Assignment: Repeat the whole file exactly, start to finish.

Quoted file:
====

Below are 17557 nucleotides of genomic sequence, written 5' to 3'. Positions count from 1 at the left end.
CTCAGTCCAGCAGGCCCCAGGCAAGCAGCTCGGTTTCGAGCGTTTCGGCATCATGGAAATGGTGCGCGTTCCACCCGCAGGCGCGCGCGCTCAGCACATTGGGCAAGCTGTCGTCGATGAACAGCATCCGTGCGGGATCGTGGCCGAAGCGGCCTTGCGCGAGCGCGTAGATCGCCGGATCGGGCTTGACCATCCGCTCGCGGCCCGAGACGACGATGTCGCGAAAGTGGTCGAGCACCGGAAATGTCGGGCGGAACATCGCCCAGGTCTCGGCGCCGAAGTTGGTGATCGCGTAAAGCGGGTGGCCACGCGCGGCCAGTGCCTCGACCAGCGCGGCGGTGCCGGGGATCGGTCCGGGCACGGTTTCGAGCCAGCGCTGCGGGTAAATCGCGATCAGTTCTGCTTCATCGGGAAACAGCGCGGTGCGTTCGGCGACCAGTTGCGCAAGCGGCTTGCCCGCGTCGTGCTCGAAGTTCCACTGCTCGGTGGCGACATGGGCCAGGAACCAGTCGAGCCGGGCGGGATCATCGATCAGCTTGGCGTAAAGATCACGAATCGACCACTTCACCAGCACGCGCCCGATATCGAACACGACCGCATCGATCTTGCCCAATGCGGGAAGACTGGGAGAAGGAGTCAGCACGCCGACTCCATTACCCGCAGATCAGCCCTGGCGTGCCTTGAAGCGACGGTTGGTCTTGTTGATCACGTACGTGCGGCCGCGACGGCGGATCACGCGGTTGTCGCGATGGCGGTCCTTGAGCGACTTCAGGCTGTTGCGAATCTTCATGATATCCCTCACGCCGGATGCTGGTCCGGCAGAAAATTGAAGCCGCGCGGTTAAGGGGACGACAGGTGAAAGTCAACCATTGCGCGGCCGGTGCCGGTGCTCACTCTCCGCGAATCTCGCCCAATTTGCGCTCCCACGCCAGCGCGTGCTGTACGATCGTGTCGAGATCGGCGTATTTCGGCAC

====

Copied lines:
Below are 17557 nucleotides of genomic sequence, written 5' to 3'. Positions count from 1 at the left end.
CTCAGTCCAGCAGGCCCCAGGCAAGCAGCTCGGTTTCGAGCGTTTCGGCATCATGGAAATGGTGCGCGTTCCACCCGCAGGCGCGCGCGCTCAGCACATTGGGCAAGCTGTCGTCGATGAACAGCATCCGTGCGGGATCGTGGCCGAAGCGGCCTTGCGCGAGCGCGTAGATCGCCGGATCGGGCTTGACCATCCGCTCGCGGCCCGAGACGACGATGTCGCGAAAGTGGTCGAGCACCGGAAATGTCGGGCGGAACATCGCCCAGGTCTCGGCGCCGAAGTTGGTGATCGCGTAAAGCGGGTGGCCACGCGCGGCCAGTGCCTCGACCAGCGCGGCGGTGCCGGGGATCGGTCCGGGCACGGTTTCGAGCCAGCGCTGCGGGTAAATCGCGATCAGTTCTGCTTCATCGGGAAACAGCGCGGTGCGTTCGGCGACCAGTTGCGCAAGCGGCTTGCCCGCGTCGTGCTCGAAGTTCCACTGCTCGGTGGCGACATGGGCCAGGAACCAGTCGAGCCGGGCGGGATCATCGATCAGCTTGGCGTAAAGATCACGAATCGACCACTTCACCAGCACGCGCCCGATATCGAACACGACCGCATCGATCTTGCCCAATGCGGGAAGACTGGGAGAAGGAGTCAGCACGCCGACTCCATTACCCGCAGATCAGCCCTGGCGTGCCTTGAAGCGACGGTTGGTCTTGTTGATCACGTACGTGCGGCCGCGACGGCGGATCACGCGGTTGTCGCGATGGCGGTCCTTGAGCGACTTCAGGCTGTTGCGAATCTTCATGATATCCCTCACGCCGGATGCTGGTCCGGCAGAAAATTGAAGCCGCGCGGTTAAGGGGACGACAGGTGAAAGTCAACCATTGCGCGGCCGGTGCCGGTGCTCACTCTCCGCGAATCTCGCCCAATTTGCGCTCCCACGCCAGCGCGTGCTGTACGATCGTGTCGAGATCGGCGTATTTCGGCAC